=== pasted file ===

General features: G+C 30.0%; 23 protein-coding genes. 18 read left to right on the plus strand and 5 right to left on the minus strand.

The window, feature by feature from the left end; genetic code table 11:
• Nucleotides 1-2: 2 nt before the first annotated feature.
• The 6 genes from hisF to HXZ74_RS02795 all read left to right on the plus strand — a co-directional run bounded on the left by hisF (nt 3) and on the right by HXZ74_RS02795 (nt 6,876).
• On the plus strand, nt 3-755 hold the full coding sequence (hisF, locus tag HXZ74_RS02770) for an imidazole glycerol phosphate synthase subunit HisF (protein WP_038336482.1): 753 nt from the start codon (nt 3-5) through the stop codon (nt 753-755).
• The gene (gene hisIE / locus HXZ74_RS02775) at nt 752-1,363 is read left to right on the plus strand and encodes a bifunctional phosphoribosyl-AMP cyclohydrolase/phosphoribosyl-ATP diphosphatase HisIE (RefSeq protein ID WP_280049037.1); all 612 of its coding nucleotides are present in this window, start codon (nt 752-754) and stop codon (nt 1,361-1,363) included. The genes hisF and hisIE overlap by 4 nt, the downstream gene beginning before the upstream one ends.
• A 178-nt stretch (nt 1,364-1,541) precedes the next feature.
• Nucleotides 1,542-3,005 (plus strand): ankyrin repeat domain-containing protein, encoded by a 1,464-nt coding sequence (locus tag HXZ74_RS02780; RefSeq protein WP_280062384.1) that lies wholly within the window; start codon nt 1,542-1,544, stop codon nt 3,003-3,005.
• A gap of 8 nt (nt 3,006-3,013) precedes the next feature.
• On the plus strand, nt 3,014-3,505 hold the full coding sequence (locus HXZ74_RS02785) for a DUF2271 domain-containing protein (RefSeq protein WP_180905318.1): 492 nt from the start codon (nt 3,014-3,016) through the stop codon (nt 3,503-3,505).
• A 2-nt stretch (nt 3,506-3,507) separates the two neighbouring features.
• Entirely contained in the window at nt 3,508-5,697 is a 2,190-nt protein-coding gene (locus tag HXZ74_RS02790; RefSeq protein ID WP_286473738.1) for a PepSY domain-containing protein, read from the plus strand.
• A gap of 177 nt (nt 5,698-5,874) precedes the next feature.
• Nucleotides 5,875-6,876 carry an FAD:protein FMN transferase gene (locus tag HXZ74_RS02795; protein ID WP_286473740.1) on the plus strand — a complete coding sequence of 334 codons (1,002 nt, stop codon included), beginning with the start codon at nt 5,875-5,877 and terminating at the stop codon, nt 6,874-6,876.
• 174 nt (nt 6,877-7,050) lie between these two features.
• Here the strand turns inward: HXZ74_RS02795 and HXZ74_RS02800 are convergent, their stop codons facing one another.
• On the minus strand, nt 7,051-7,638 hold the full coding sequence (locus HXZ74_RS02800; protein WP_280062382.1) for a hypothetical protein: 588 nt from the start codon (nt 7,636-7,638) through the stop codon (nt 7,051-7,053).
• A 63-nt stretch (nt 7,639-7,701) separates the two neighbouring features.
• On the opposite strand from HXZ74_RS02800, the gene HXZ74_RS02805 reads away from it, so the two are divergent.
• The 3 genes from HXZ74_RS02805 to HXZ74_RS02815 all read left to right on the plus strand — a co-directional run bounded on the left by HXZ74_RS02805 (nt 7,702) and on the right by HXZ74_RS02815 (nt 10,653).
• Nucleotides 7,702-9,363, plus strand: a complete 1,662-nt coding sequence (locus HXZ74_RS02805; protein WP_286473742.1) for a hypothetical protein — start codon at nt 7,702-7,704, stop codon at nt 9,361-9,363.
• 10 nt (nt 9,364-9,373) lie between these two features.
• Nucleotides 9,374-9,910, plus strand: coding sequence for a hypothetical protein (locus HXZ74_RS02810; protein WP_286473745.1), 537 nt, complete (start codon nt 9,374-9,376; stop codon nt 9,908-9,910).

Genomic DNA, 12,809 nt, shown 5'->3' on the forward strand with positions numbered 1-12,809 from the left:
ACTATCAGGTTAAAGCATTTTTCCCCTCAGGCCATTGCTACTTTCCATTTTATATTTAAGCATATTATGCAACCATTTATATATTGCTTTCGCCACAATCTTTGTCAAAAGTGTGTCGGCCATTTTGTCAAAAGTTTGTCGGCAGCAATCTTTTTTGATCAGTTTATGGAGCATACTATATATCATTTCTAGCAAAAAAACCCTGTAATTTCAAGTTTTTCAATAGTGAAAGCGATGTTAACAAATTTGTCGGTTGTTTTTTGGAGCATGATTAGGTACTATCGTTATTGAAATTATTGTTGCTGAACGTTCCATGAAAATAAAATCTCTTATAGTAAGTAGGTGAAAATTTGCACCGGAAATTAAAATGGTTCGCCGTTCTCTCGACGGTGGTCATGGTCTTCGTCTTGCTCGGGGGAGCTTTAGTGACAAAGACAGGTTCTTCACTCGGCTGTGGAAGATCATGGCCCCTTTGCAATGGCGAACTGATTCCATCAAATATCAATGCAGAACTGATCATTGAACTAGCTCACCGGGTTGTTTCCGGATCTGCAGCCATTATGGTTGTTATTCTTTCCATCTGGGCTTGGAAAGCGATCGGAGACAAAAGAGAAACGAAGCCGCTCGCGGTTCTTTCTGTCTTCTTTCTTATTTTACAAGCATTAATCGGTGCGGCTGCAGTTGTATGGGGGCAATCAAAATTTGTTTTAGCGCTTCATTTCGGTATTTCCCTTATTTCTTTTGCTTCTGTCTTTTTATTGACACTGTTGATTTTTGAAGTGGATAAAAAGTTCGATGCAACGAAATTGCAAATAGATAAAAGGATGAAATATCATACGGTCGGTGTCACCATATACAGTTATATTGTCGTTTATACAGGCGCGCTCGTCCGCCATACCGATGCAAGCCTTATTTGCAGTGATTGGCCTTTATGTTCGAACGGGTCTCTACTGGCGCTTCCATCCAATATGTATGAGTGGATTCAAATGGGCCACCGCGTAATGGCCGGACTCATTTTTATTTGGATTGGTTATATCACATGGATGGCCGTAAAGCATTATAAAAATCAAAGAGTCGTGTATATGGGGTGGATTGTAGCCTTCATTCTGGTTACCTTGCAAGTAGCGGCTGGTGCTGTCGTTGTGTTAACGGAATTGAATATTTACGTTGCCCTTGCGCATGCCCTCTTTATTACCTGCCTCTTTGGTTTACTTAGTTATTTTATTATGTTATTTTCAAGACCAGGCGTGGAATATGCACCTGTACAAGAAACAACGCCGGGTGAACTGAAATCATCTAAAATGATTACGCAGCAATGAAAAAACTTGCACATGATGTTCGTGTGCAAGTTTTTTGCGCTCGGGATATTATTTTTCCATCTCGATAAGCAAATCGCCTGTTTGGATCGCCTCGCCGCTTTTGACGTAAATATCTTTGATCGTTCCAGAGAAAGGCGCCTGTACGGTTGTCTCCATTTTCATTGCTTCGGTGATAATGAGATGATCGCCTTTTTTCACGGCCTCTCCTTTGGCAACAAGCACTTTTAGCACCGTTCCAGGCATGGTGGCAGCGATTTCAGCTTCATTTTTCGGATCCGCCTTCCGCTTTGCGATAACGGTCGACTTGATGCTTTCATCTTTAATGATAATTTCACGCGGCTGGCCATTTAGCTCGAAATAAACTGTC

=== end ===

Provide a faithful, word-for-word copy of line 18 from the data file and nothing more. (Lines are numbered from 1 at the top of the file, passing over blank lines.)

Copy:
• A 63-nt stretch (nt 7,639-7,701) separates the two neighbouring features.